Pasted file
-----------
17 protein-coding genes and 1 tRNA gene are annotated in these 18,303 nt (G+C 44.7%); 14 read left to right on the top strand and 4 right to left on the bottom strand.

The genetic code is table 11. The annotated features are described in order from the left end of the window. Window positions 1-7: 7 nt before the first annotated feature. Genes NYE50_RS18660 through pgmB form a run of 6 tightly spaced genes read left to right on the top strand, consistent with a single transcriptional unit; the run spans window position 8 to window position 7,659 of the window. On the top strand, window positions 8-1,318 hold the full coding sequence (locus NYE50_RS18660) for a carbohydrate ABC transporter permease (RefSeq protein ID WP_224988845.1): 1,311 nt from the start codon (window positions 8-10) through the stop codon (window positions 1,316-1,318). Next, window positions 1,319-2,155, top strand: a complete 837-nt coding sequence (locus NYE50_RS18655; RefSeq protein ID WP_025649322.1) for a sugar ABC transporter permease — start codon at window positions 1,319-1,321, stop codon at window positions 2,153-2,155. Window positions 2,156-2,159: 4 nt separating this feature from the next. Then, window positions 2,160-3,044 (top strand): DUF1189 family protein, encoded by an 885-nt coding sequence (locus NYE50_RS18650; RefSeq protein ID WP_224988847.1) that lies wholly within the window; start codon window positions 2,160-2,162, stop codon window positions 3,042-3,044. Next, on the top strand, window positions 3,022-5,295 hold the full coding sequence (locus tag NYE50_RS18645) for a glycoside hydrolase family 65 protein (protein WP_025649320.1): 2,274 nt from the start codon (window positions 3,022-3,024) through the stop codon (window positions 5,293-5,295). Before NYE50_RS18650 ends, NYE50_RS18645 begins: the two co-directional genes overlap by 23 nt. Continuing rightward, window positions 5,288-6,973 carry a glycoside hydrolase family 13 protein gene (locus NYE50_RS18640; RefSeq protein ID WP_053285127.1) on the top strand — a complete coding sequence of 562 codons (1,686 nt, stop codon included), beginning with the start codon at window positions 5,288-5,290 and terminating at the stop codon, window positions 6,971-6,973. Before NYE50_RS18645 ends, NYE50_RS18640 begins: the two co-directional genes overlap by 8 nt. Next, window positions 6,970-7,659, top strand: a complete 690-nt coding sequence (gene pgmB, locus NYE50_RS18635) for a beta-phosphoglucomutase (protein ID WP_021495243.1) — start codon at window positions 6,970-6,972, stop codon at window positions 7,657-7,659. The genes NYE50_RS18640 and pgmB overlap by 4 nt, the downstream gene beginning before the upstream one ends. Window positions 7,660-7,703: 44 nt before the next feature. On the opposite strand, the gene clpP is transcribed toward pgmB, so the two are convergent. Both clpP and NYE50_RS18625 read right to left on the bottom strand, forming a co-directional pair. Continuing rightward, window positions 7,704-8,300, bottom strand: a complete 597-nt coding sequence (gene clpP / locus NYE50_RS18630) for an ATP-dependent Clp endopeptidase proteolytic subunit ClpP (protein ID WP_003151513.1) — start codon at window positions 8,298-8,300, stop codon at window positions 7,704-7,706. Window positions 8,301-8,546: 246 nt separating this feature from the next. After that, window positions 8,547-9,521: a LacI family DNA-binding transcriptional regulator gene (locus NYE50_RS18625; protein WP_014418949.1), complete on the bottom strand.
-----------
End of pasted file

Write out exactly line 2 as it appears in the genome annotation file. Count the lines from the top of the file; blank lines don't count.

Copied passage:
The genetic code is table 11. The annotated features are described in order from the left end of the window. Window positions 1-7: 7 nt before the first annotated feature. Genes NYE50_RS18660 through pgmB form a run of 6 tightly spaced genes read left to right on the top strand, consistent with a single transcriptional unit; the run spans window position 8 to window position 7,659 of the window. On the top strand, window positions 8-1,318 hold the full coding sequence (locus NYE50_RS18660) for a carbohydrate ABC transporter permease (RefSeq protein ID WP_224988845.1): 1,311 nt from the start codon (window positions 8-10) through the stop codon (window positions 1,316-1,318). Next, window positions 1,319-2,155, top strand: a complete 837-nt coding sequence (locus NYE50_RS18655; RefSeq protein ID WP_025649322.1) for a sugar ABC transporter permease — start codon at window positions 1,319-1,321, stop codon at window positions 2,153-2,155. Window positions 2,156-2,159: 4 nt separating this feature from the next. Then, window positions 2,160-3,044 (top strand): DUF1189 family protein, encoded by an 885-nt coding sequence (locus NYE50_RS18650; RefSeq protein ID WP_224988847.1) that lies wholly within the window; start codon window positions 2,160-2,162, stop codon window positions 3,042-3,044. Next, on the top strand, window positions 3,022-5,295 hold the full coding sequence (locus tag NYE50_RS18645) for a glycoside hydrolase family 65 protein (protein WP_025649320.1): 2,274 nt from the start codon (window positions 3,022-3,024) through the stop codon (window positions 5,293-5,295). Before NYE50_RS18650 ends, NYE50_RS18645 begins: the two co-directional genes overlap by 23 nt. Continuing rightward, window positions 5,288-6,973 carry a glycoside hydrolase family 13 protein gene (locus NYE50_RS18640; RefSeq protein ID WP_053285127.1) on the top strand — a complete coding sequence of 562 codons (1,686 nt, stop codon included), beginning with the start codon at window positions 5,288-5,290 and terminating at the stop codon, window positions 6,971-6,973. Before NYE50_RS18645 ends, NYE50_RS18640 begins: the two co-directional genes overlap by 8 nt. Next, window positions 6,970-7,659, top strand: a complete 690-nt coding sequence (gene pgmB, locus NYE50_RS18635) for a beta-phosphoglucomutase (protein ID WP_021495243.1) — start codon at window positions 6,970-6,972, stop codon at window positions 7,657-7,659. The genes NYE50_RS18640 and pgmB overlap by 4 nt, the downstream gene beginning before the upstream one ends. Window positions 7,660-7,703: 44 nt before the next feature. On the opposite strand, the gene clpP is transcribed toward pgmB, so the two are convergent. Both clpP and NYE50_RS18625 read right to left on the bottom strand, forming a co-directional pair. Continuing rightward, window positions 7,704-8,300, bottom strand: a complete 597-nt coding sequence (gene clpP / locus NYE50_RS18630) for an ATP-dependent Clp endopeptidase proteolytic subunit ClpP (protein ID WP_003151513.1) — start codon at window positions 8,298-8,300, stop codon at window positions 7,704-7,706. Window positions 8,301-8,546: 246 nt separating this feature from the next. After that, window positions 8,547-9,521: a LacI family DNA-binding transcriptional regulator gene (locus NYE50_RS18625; protein WP_014418949.1), complete on the bottom strand.